Yemen today is what a catastrophe looks like. There are more than five million people on the brink of starvation, the worst cholera outbreak in history is affecting more than 10,000 per week and three quarters of the population are in need of some form of humanitarian assistance.
The heart-wrenching images of starving children have finally woken people up to the sheer scale of the crisis engulfing Yemen, but still only 42 per cent of the British public are aware that a war has been taking place. Even less well known is that this suffering is entirely man-made and entirely avoidable.
The crisis in Yemen is transcending the geographical and political divisions of this conflict. If you visit a hospital in Sanaa, in the north of the country, you are met by terrified parents bringing their severely malnourished children for treatment. Visit a hospital in the southern city of Aden, and you will be met by the same desperate scene. Death is stalking Yemen and it doesn’t care where the people are or who they support.
The latest report on food security in Yemen, released last week, suggests that five million people are living in “famine-like conditions”. The report only stops short of declaring famine because there is a lack of data.
Reading the facts set out above, you might be forgiven for thinking that there is no food in Yemen, but you would be wrong.
In a sickening irony, hospital beds continue to fill with the fragile bodies of starving children while markets continue to be filled with fresh fruit and vegetables. The problem is people can no longer afford to eat. The collapse of the Yemeni economy and the instability of the country’s currency have put millions of lives in jeopardy due to the dramatic rise in the cost of food. Four years of conflict have left a country teetering on the edge of the abyss.
Even before the outbreak of war, Yemen was the poorest country in the Middle East. Government salaries, which supported as many as one third of the population, have not been consistently paid since 2015. Meanwhile, the salaries of non-governmental workers in Yemen were effectively halved as the currency plunged. Millions of families all across Yemen are now relying on humanitarian organisations such as Mercy Corps and Unicef for life-saving help.
Mercy Corps is one of a handful of organisations operating on both sides of the ongoing conflict. From providing food and water to those displaced from the country’s principal Red Sea port, Hodeidah, to providing cholera treatments and health facilities to remote communities, Mercy Corps team members risk their lives to support the 22 million Yemenis – three quarters of the population – in need of aid.
While this humanitarian action is vital, it is not sufficient to solve the crisis. Without a durable political solution, there will be no end to this suffering.
Aid is essential to alleviate the suffering but it is not a sustainable solution: it will not bridge the political divisions, bring the warring parties to the negotiating table, or apply the pressure necessary to forge a lasting peace. The path to solving hunger starts with stabilising the economy and establishing a lasting political solution in Yemen.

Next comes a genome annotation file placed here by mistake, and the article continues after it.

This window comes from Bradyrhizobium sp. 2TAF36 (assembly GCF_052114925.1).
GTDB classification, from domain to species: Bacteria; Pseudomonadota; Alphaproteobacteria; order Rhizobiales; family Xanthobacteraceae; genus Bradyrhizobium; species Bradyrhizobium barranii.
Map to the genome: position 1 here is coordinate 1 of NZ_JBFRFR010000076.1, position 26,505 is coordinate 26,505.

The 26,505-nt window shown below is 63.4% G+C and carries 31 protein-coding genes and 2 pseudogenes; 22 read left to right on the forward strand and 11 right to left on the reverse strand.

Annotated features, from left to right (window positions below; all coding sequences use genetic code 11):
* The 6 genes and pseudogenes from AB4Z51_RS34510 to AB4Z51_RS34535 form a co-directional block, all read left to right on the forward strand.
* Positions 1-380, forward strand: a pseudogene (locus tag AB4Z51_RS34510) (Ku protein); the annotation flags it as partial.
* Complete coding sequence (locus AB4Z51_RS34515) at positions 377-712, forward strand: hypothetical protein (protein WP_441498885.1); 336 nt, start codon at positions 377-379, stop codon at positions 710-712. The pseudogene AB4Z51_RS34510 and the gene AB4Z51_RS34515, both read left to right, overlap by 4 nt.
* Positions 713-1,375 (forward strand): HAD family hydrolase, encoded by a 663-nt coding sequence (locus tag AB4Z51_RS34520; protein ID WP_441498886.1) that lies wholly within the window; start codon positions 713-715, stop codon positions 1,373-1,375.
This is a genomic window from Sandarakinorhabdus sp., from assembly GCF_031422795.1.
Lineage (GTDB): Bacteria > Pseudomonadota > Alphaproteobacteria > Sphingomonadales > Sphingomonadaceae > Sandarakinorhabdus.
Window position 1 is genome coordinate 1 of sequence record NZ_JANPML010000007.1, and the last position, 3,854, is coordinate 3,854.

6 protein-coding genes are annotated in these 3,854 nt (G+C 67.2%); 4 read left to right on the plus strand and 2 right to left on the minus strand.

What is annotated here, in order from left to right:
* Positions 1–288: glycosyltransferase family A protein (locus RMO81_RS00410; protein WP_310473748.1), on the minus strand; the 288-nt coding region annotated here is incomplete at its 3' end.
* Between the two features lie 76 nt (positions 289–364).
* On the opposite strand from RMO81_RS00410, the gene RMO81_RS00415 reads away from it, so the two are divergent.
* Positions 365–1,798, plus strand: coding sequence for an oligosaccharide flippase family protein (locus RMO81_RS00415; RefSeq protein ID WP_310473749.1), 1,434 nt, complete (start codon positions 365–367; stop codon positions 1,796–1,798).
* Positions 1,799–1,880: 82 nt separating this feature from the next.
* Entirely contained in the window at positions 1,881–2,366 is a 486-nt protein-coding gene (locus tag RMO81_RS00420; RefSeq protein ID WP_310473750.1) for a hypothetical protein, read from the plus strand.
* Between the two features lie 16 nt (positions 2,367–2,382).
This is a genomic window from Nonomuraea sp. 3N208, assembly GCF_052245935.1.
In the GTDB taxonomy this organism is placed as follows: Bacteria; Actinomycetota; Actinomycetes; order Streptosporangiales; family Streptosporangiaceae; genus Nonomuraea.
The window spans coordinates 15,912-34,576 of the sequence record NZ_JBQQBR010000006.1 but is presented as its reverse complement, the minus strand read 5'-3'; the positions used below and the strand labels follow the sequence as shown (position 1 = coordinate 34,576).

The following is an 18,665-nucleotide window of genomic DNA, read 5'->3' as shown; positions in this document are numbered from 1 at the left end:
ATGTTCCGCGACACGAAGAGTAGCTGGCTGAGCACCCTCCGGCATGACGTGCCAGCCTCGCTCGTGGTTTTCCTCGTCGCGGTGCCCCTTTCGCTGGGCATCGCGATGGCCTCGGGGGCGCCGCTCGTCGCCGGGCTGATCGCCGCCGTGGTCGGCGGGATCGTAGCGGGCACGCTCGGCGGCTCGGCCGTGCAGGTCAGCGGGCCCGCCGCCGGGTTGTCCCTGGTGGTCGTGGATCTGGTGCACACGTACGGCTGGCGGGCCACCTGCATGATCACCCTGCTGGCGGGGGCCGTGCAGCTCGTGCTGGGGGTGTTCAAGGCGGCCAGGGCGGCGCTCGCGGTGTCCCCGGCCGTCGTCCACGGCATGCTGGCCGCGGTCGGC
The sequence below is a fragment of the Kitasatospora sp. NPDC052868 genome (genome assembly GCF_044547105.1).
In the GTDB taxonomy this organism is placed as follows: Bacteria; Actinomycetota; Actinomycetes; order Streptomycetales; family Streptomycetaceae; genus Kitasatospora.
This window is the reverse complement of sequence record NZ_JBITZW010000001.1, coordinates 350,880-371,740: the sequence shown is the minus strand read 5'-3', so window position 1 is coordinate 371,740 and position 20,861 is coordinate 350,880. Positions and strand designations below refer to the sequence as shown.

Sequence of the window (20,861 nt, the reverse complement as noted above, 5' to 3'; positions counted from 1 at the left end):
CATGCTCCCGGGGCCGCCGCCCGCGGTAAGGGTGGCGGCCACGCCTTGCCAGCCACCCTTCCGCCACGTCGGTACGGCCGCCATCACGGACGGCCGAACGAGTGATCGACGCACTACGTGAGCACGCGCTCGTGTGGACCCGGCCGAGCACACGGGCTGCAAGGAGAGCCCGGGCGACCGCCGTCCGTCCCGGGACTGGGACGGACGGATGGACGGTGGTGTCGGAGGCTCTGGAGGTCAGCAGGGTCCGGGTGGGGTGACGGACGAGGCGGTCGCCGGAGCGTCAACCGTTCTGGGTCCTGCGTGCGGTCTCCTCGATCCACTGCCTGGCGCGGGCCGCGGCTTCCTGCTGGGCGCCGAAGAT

The peace talks in Sweden last week delivered outcomes that nobody thought possible at their outset, and it is right that they should be celebrated. History suggests, however, that optimism must be tempered by caution. As we have seen before, ceasefires in Yemen are fragile, and the situation on the ground remains incredibly complex. A step has certainly been taken in the right direction, but the road to peace remains long.
This crisis isn’t going to be solved overnight. As a permanent member of the UN Security Council and the pen-holder at the Stockholm negotiations, the UK, with its historic ties to Yemen and its influence in the region, can and should play an important role in translating last week’s hopes into next year’s achievements.
Sustained humanitarian action must now be matched by sustained diplomatic action. Peace-building requires skill, focus and patient effort. As former Foreign Office ministers, we know our country has many skilled professional diplomats, so the issue is whether our government has the necessary political will to now make the securing of peace a sustained diplomatic priority.
Of course, Brexit continues to dominate the press coverage and ministerial attention here at home. But the people of Yemen are enduring appalling suffering and millions of Yemeni children’s lives are on the line – today – right now. There is not a day to waste.
After years of violent conflict, there is now a spark of hope for peace and for the stability needed to end the starvation. But this hope is vulnerable, and that’s why it is not the time for the UK to step back, but to step up its peace-building efforts. Will we take this opportunity to demonstrate to the world that we are still a country that shoulders our international responsibilities, and play our part in combating one of the world’s biggest challenges? Or will we instead settle for being self-absorbed passengers that take our lead from America, Europe or even further afield?
The world is watching to see what Britain will do at a moment of both possibility and peril. Our actions, or inaction, will resonate far beyond this crisis.
Sayeeda Warsi and Douglas Alexander are members of Mercy Corps’ European Leadership Council
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